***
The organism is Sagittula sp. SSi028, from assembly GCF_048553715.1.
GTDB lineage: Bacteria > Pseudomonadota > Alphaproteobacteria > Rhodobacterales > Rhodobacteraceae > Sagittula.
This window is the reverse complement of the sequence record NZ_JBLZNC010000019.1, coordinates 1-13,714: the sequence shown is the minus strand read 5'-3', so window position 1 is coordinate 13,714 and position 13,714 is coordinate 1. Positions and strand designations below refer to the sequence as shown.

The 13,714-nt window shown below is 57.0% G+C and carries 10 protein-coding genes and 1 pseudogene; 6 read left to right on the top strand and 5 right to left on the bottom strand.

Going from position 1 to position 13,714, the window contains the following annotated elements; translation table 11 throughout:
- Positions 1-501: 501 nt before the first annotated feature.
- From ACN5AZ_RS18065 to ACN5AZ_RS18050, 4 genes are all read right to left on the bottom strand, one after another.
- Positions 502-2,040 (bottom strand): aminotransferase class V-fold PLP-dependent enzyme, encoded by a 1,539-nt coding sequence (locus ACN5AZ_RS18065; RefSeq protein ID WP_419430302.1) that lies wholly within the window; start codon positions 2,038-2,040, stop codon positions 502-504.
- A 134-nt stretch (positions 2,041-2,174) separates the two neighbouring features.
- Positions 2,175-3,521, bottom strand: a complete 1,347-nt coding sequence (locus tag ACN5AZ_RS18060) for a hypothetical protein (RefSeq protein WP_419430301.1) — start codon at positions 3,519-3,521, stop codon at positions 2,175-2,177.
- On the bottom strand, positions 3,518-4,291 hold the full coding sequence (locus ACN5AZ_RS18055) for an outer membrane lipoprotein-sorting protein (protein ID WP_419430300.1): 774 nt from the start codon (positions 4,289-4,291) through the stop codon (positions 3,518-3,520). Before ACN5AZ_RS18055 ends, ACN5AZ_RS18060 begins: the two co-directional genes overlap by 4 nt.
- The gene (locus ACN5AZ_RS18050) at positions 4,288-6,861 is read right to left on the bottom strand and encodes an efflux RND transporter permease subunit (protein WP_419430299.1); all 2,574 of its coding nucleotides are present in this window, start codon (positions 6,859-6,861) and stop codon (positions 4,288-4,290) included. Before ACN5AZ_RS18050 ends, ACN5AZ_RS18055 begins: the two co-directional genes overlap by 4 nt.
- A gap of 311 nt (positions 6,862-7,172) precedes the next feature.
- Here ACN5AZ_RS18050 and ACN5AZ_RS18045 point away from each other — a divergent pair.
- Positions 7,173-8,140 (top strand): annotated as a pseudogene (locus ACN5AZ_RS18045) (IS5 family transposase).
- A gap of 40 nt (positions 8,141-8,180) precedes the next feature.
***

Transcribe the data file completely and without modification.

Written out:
The organism is Sagittula sp. SSi028, from assembly GCF_048553715.1.
GTDB lineage: Bacteria > Pseudomonadota > Alphaproteobacteria > Rhodobacterales > Rhodobacteraceae > Sagittula.
This window is the reverse complement of the sequence record NZ_JBLZNC010000019.1, coordinates 1-13,714: the sequence shown is the minus strand read 5'-3', so window position 1 is coordinate 13,714 and position 13,714 is coordinate 1. Positions and strand designations below refer to the sequence as shown.

The 13,714-nt window shown below is 57.0% G+C and carries 10 protein-coding genes and 1 pseudogene; 6 read left to right on the top strand and 5 right to left on the bottom strand.

Going from position 1 to position 13,714, the window contains the following annotated elements; translation table 11 throughout:
- Positions 1-501: 501 nt before the first annotated feature.
- From ACN5AZ_RS18065 to ACN5AZ_RS18050, 4 genes are all read right to left on the bottom strand, one after another.
- Positions 502-2,040 (bottom strand): aminotransferase class V-fold PLP-dependent enzyme, encoded by a 1,539-nt coding sequence (locus ACN5AZ_RS18065; RefSeq protein ID WP_419430302.1) that lies wholly within the window; start codon positions 2,038-2,040, stop codon positions 502-504.
- A 134-nt stretch (positions 2,041-2,174) separates the two neighbouring features.
- Positions 2,175-3,521, bottom strand: a complete 1,347-nt coding sequence (locus tag ACN5AZ_RS18060) for a hypothetical protein (RefSeq protein WP_419430301.1) — start codon at positions 3,519-3,521, stop codon at positions 2,175-2,177.
- On the bottom strand, positions 3,518-4,291 hold the full coding sequence (locus ACN5AZ_RS18055) for an outer membrane lipoprotein-sorting protein (protein ID WP_419430300.1): 774 nt from the start codon (positions 4,289-4,291) through the stop codon (positions 3,518-3,520). Before ACN5AZ_RS18055 ends, ACN5AZ_RS18060 begins: the two co-directional genes overlap by 4 nt.
- The gene (locus ACN5AZ_RS18050) at positions 4,288-6,861 is read right to left on the bottom strand and encodes an efflux RND transporter permease subunit (protein WP_419430299.1); all 2,574 of its coding nucleotides are present in this window, start codon (positions 6,859-6,861) and stop codon (positions 4,288-4,290) included. Before ACN5AZ_RS18050 ends, ACN5AZ_RS18055 begins: the two co-directional genes overlap by 4 nt.
- A gap of 311 nt (positions 6,862-7,172) precedes the next feature.
- Here ACN5AZ_RS18050 and ACN5AZ_RS18045 point away from each other — a divergent pair.
- Positions 7,173-8,140 (top strand): annotated as a pseudogene (locus ACN5AZ_RS18045) (IS5 family transposase).
- A gap of 40 nt (positions 8,141-8,180) precedes the next feature.